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Apple Patches ZombieLoad Vulnerabilities
Over at TechCrunch, Zack Whittaker describes ZombieLoad, a new class of speculative execution security vulnerabilities in Intel chips that could allow malicious code to see data owned by other apps within the processor. A proof-of-concept video shows how the vulnerabilities could allow an attacker to see what Web sites the user is visiting in real-time. Nearly all computers with Intel chips dating back to 2011 and possibly farther are vulnerable, including Macs.
That said, most Mac users have little to worry about. We have seen no reports of exploits based on ZombieLoad, and the vulnerabilities are reportedly non-trivial to use in an attack.
More importantly, Apple included fixes for ZombieLoad in the just-released macOS 10.14.5 and Security Update 2019-003 for Sierra and High Sierra. These fixes have no measurable performance impact but provide only partial mitigation of the ZombieLoad bugs. For users in extremely sensitive situations, Apple has published instructions for full mitigation, but implementing them could reduce performance by up to 40% due to the loss of hyper-threading. Also, Apple provides a list of Macs from 2009 and 2010 that can install the security updates but don’t support the fixes due to a lack of microcode updates from Intel.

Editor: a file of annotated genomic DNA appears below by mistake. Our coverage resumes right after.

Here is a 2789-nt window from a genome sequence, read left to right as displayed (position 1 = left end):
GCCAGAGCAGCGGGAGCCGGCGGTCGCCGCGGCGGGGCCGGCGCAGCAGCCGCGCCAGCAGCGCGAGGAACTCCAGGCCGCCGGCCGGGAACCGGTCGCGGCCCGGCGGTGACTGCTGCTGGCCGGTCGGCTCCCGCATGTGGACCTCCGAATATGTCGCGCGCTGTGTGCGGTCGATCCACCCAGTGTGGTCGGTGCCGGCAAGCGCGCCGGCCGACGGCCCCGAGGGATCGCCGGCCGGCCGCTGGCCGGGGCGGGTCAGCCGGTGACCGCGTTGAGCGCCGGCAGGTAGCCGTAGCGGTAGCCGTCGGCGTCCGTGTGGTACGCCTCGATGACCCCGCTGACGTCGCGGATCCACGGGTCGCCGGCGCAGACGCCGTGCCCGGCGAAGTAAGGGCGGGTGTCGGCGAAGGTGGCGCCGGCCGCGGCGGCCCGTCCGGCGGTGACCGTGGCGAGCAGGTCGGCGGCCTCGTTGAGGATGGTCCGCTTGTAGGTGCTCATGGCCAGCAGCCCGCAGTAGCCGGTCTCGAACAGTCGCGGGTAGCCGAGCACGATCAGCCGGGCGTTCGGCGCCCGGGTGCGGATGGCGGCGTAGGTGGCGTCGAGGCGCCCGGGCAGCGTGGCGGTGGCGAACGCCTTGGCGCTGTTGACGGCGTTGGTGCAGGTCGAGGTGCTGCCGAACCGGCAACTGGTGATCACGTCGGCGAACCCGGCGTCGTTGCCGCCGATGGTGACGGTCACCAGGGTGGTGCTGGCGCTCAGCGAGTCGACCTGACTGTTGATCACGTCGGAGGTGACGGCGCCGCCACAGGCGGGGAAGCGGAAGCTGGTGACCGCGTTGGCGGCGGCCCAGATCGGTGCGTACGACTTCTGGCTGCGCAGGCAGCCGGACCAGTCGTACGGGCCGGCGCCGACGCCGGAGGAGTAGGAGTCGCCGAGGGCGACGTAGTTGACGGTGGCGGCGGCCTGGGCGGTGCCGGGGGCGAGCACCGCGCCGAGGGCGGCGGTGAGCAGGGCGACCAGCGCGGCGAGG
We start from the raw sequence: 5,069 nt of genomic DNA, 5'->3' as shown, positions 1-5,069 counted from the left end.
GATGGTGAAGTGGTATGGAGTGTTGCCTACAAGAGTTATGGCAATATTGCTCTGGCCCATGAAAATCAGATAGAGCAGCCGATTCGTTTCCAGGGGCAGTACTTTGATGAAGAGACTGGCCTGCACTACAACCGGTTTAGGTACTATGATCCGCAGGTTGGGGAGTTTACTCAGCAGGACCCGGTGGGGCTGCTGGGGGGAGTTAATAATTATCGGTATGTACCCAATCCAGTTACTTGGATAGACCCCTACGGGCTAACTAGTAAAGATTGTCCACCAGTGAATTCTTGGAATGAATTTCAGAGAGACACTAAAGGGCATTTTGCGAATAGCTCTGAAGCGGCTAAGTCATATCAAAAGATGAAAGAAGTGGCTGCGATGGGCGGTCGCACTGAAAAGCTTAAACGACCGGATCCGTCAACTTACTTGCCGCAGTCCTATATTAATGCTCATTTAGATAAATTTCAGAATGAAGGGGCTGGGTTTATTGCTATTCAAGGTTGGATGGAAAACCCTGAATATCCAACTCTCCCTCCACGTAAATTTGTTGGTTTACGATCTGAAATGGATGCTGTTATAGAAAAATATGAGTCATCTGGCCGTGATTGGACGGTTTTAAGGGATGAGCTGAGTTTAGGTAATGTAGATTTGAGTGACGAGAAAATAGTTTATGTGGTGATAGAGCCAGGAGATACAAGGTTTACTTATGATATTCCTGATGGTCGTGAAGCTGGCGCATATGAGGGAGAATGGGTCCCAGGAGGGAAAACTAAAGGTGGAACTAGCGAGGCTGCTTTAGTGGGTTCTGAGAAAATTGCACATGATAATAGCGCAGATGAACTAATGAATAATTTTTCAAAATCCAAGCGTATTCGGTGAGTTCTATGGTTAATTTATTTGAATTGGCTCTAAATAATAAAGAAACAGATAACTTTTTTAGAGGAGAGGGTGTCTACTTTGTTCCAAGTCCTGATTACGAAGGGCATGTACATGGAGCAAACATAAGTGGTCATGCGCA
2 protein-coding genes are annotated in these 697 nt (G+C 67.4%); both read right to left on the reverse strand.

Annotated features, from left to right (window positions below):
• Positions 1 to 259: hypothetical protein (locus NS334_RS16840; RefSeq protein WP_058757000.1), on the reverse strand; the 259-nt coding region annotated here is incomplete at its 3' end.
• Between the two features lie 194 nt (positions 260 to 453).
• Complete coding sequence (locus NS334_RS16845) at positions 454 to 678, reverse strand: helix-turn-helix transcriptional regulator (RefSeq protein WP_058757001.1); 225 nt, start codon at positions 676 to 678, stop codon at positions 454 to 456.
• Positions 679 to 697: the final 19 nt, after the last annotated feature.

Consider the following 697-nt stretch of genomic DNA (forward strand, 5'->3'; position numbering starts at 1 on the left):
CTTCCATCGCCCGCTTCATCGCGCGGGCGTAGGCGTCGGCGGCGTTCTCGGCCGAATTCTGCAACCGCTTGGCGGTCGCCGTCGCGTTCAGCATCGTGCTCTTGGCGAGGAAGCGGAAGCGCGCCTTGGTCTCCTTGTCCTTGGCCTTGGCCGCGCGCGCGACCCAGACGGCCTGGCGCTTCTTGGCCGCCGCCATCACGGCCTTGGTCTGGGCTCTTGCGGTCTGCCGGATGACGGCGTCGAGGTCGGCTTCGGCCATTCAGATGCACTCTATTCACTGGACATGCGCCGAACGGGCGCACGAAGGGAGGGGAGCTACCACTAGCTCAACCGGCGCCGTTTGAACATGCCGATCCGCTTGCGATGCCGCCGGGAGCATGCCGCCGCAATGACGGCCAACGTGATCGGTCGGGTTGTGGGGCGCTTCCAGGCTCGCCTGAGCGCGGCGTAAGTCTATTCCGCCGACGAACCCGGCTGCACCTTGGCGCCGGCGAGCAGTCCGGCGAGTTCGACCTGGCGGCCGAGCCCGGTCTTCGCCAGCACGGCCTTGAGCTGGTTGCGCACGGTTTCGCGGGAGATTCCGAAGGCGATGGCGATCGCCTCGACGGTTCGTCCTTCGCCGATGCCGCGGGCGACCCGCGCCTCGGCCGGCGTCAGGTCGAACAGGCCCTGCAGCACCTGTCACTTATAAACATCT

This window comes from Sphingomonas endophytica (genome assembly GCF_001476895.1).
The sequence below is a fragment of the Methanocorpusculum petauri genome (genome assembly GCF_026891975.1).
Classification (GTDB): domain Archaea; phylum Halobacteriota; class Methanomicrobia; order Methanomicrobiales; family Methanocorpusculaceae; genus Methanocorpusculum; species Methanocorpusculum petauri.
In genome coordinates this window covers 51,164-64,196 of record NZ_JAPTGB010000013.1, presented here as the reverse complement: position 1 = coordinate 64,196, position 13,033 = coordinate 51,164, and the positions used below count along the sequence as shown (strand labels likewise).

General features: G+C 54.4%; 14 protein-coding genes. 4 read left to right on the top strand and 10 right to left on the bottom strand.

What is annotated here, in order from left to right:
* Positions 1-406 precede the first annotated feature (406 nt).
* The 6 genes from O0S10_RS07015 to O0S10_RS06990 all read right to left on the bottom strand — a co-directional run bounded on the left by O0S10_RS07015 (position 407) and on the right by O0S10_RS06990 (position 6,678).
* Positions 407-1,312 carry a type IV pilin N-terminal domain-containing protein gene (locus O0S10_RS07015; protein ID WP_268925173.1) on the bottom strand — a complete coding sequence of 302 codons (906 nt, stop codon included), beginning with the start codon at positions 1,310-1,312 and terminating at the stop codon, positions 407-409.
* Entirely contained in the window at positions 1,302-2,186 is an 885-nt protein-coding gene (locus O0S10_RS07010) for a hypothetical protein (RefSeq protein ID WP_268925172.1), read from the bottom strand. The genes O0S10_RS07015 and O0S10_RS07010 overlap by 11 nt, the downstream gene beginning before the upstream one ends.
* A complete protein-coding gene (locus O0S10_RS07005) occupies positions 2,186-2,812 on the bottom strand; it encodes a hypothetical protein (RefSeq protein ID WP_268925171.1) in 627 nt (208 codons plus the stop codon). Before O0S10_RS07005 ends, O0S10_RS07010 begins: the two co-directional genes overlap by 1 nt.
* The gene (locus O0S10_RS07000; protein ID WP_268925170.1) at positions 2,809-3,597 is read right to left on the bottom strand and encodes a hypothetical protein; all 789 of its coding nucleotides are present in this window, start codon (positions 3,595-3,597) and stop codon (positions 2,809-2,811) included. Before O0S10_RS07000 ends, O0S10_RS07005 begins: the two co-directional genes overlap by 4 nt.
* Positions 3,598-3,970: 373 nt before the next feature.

The practical upshot is that everyone should install macOS 10.14.5 or Security Update 2019-003 sooner rather than later. The likelihood of a ZombieLoad-enabled attack happening soon is low, but this situation illustrates why it’s crucial to stay up to date with Apple’s operating system and security updates.
We also have to imagine that situations like this are informing Apple’s thinking about possibly replacing Intel CPUs in Macs with Apple’s own ARM-based chips. If nothing else, Macs built around non-Intel chips might be even less of a target than they are now.
Has anyone gotten the advisory from Apple that is discussed in the article?
New security flaw found in Intel chips
A new security flaw in Intel chips is embedded in the architecture of computer hardware and can’t be fully fixed; it could affect millions of devices.
The loss of functionality that would result from Apple leaving Intel’s CISC based CPUs and returning to RISC CPUs is profoundly prohibitive. AFAIAC this debate has been extensively thrashed out and is over. I wish we’d all drop this unrealistic rumor/speculation.
It actually goes way back before the “2011 and later” machines that are spoken about. Intel chips apparently have had hyperthreading going back to some late Pentium chips. My cMP of 2010 with a 6 core Westmere say NOTHING about Hyperthreading in the System report but it DOES have Hyperthreading. What I have read is that there is NO SOLUTION for my machine, it isn’t coming from Apple, and it sure isn’t coming from Intel. The forced OS update does NOT address this, it seems the ONLY option is to severely restrict performance by close to half.
That being said, I suspect the general vulnerability is most likely quite low. Of all the potential warning systems, I like Snitch the best, so it is always kept up to date. I have weekly clones AND a Time Machine backup. So I think I am reasonably protected. What I suspect is this is just more sauce for the goose to close down the OS even further, I see the day when the file system is shut off from us (it’s coming as they work to make the desktop OS into iOS). Makes me quite sad…
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